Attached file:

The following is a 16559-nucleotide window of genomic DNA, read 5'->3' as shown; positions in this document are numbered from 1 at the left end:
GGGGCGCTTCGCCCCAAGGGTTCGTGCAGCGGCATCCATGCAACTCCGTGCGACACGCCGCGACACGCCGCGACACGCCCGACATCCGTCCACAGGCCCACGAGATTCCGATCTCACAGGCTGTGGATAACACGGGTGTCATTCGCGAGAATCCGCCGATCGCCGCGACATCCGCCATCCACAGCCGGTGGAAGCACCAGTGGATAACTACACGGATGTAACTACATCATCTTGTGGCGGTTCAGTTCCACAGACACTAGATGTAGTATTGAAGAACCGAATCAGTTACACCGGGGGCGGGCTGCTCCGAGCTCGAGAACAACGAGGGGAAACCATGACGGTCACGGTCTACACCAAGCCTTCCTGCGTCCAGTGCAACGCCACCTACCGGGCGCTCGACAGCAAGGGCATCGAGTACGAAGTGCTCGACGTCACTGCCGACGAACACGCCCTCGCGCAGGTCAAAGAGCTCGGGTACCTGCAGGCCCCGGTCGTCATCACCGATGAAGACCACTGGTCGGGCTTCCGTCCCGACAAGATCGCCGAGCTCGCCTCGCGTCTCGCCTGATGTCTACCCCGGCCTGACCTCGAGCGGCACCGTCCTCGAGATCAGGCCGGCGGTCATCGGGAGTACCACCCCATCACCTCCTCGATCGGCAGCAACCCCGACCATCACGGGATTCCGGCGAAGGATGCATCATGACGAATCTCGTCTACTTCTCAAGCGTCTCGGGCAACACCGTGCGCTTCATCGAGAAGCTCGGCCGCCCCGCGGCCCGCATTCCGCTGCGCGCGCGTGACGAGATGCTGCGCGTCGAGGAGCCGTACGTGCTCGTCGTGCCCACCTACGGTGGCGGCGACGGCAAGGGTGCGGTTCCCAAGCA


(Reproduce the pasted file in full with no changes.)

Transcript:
The following is a 16559-nucleotide window of genomic DNA, read 5'->3' as shown; positions in this document are numbered from 1 at the left end:
GGGGCGCTTCGCCCCAAGGGTTCGTGCAGCGGCATCCATGCAACTCCGTGCGACACGCCGCGACACGCCGCGACACGCCCGACATCCGTCCACAGGCCCACGAGATTCCGATCTCACAGGCTGTGGATAACACGGGTGTCATTCGCGAGAATCCGCCGATCGCCGCGACATCCGCCATCCACAGCCGGTGGAAGCACCAGTGGATAACTACACGGATGTAACTACATCATCTTGTGGCGGTTCAGTTCCACAGACACTAGATGTAGTATTGAAGAACCGAATCAGTTACACCGGGGGCGGGCTGCTCCGAGCTCGAGAACAACGAGGGGAAACCATGACGGTCACGGTCTACACCAAGCCTTCCTGCGTCCAGTGCAACGCCACCTACCGGGCGCTCGACAGCAAGGGCATCGAGTACGAAGTGCTCGACGTCACTGCCGACGAACACGCCCTCGCGCAGGTCAAAGAGCTCGGGTACCTGCAGGCCCCGGTCGTCATCACCGATGAAGACCACTGGTCGGGCTTCCGTCCCGACAAGATCGCCGAGCTCGCCTCGCGTCTCGCCTGATGTCTACCCCGGCCTGACCTCGAGCGGCACCGTCCTCGAGATCAGGCCGGCGGTCATCGGGAGTACCACCCCATCACCTCCTCGATCGGCAGCAACCCCGACCATCACGGGATTCCGGCGAAGGATGCATCATGACGAATCTCGTCTACTTCTCAAGCGTCTCGGGCAACACCGTGCGCTTCATCGAGAAGCTCGGCCGCCCCGCGGCCCGCATTCCGCTGCGCGCGCGTGACGAGATGCTGCGCGTCGAGGAGCCGTACGTGCTCGTCGTGCCCACCTACGGTGGCGGCGACGGCAAGGGTGCGGTTCCCAAGCA